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I Won't Apologize for My Illness, but I am Sorry for This


I’m sorry.

I know those two words seem so small, and they are. They are nothing more than seven simple letters, but I don’t know where else to start. So I’ll start with: I’m sorry.

There are things I’m not sorry for, things I can’t be sorry for.¬†I’m not¬†sorry for my illness. The multiple sclerosis (MS) is something beyond my control; it was a life changing diagnosis affecting me physically and mentally.¬†But I am sorry for the time I’ve wasted feeling sorry for myself. I’m sorry for the time I’ve tried to hide my illness, the times I’ve tried to pretend I’m fine when I’m not.

I’ve pushed you away, though you never knew why. You may not have even realized I was doing it, but there were cancelled plans, nights out I failed to attend and social gatherings I forced myself to go to, resentfully and begrudgingly. I was too broken to hold myself together, I was so tired and at times could barely focus because of the pain, but I was also too scared to tell you the truth, so I¬†would just sit there, forcing an awkward smile and some stale conversation about the weather or work.

I focused on little things, like brushing my teeth or taking a shower. It seems strange to even mention these ‚Äúaccomplishments,‚ÄĚ but when you don’t want to get out of bed, when you feel those small daily activities will end up flooring you,¬†the simplest of¬†things can be the hardest to do, but also the hardest to admit you struggle with.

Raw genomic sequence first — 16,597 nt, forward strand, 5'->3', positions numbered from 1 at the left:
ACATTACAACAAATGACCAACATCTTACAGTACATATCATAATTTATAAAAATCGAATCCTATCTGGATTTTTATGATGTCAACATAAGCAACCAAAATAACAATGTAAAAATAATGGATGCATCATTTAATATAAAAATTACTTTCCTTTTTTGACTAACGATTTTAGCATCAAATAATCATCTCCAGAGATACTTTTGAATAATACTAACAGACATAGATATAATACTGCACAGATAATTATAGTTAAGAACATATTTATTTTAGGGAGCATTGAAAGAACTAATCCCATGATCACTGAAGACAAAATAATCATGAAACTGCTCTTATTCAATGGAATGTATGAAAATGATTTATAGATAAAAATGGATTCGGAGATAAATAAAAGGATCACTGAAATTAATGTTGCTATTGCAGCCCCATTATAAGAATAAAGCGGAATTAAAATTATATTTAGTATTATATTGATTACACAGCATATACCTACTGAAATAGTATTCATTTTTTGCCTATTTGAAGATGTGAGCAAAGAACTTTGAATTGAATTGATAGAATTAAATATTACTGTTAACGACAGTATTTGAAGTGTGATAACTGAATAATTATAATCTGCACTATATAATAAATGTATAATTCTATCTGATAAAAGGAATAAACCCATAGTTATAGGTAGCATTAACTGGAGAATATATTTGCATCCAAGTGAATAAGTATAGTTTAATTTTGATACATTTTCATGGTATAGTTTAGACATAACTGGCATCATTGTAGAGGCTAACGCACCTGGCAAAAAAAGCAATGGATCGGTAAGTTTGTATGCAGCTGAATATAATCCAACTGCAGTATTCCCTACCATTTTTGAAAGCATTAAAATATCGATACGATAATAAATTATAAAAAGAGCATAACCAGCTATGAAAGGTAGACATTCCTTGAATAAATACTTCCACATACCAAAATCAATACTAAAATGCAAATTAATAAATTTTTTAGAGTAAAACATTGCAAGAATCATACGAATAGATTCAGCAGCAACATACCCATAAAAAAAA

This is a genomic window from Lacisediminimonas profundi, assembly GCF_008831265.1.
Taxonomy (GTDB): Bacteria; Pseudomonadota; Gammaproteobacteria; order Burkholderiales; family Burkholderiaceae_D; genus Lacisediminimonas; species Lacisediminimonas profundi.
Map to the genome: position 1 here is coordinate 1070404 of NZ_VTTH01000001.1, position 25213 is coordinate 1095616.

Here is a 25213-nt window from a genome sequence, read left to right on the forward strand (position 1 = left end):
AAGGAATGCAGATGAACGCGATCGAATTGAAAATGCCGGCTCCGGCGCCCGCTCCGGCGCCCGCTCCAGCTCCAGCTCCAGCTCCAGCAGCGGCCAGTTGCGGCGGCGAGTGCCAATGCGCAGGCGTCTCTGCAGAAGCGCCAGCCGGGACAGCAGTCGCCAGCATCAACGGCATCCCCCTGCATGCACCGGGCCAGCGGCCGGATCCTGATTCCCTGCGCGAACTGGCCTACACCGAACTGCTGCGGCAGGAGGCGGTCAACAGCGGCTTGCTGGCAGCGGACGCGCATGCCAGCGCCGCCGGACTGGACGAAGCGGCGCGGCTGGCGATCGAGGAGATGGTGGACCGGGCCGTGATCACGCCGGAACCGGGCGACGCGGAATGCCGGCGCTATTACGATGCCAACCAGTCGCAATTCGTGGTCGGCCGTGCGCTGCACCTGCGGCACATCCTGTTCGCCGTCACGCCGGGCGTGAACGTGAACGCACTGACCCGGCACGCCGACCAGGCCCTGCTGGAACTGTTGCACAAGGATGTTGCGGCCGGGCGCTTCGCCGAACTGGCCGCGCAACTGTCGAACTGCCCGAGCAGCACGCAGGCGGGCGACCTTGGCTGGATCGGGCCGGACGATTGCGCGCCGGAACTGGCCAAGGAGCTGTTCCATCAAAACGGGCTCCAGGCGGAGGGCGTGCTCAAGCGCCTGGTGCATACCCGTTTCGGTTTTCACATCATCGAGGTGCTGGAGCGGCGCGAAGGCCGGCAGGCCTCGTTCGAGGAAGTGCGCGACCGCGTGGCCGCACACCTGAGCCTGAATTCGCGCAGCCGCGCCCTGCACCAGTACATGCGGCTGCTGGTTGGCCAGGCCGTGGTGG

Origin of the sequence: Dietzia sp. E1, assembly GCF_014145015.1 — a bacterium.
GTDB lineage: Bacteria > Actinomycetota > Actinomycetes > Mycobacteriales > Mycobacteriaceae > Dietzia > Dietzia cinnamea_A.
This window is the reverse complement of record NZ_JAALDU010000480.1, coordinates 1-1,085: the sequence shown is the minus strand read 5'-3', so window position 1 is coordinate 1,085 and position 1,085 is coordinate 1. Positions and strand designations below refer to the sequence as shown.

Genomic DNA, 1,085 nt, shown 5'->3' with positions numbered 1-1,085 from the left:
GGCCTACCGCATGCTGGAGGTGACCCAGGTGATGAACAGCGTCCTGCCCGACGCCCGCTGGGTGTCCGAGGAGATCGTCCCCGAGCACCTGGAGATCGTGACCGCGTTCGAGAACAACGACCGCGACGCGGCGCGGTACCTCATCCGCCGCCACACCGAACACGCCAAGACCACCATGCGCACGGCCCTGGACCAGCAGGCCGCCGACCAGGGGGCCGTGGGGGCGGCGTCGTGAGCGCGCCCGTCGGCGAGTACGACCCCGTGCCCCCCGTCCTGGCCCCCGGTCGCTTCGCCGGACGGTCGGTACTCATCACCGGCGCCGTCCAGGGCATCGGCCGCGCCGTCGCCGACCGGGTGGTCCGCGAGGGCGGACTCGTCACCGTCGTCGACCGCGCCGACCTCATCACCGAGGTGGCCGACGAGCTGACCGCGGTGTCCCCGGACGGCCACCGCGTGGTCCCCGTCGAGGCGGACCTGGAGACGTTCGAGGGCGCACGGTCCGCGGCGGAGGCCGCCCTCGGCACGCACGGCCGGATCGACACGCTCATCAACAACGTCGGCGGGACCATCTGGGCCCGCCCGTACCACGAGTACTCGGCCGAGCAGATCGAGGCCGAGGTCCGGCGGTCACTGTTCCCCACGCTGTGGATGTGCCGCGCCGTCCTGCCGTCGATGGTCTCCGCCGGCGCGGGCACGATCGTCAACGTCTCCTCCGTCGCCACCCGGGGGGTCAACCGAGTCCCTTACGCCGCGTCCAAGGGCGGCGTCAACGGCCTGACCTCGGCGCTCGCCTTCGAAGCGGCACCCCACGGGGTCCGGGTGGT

I’m sorry for not being present, for not celebrating in your successes and joys. Please know I wanted to, but sometimes the pain held me back — the pain of seeing everything I wanted but would never have, could never have. It’s selfish, I know, but I didn’t know how to handle it.

I’m sorry for the times my temper has been short and you’ve been the recipient of my rage. Anger has been the most unexpected symptom of my sickness. I have always been so placid, but I think the fact that my symptoms are not always understood or sometimes made out to be trivial annoys/upsets me. It’s the anger that scares me.

And I’m sorry.

It’s embarrassing and scary to admit you need help, to admit you are not OK. You’ll have to talk to friends and family about your illness, even when you don’t want to. You know you can’t close the curtains and hide anymore, and that thought is terrifying.

I know I’m lucky in some aspects since I can still walk (albeit not as much as I could), I can still work, I’ve had the best treatment available… but that doesn’t stop me still mourning who I used to be and bursting into tears at times if I get leg spasms or the pain is too much. The frustration is immense, and I don’t enjoy the amount I end up sleeping. The fatigue is constant — I’m not lazy. The days my legs are crap are frustrating and upsetting at the same time, and I seem to cry whether I’m upset or angry (also annoyed). If I feel my leg about to buckle or pain in my hip, I hate that I then have to find a seat and slow everyone down. I hate that I “ruin” days out due to not being able to walk far enough or having to stop early. I hate feeling like a burden so I have to try and hide it. I have to push through.

So to everyone who has gone through this with me, who has had to put up with me on my worst days, I am sorry — but I am also thankful to you.

Getty image via Marjan_Apostolovic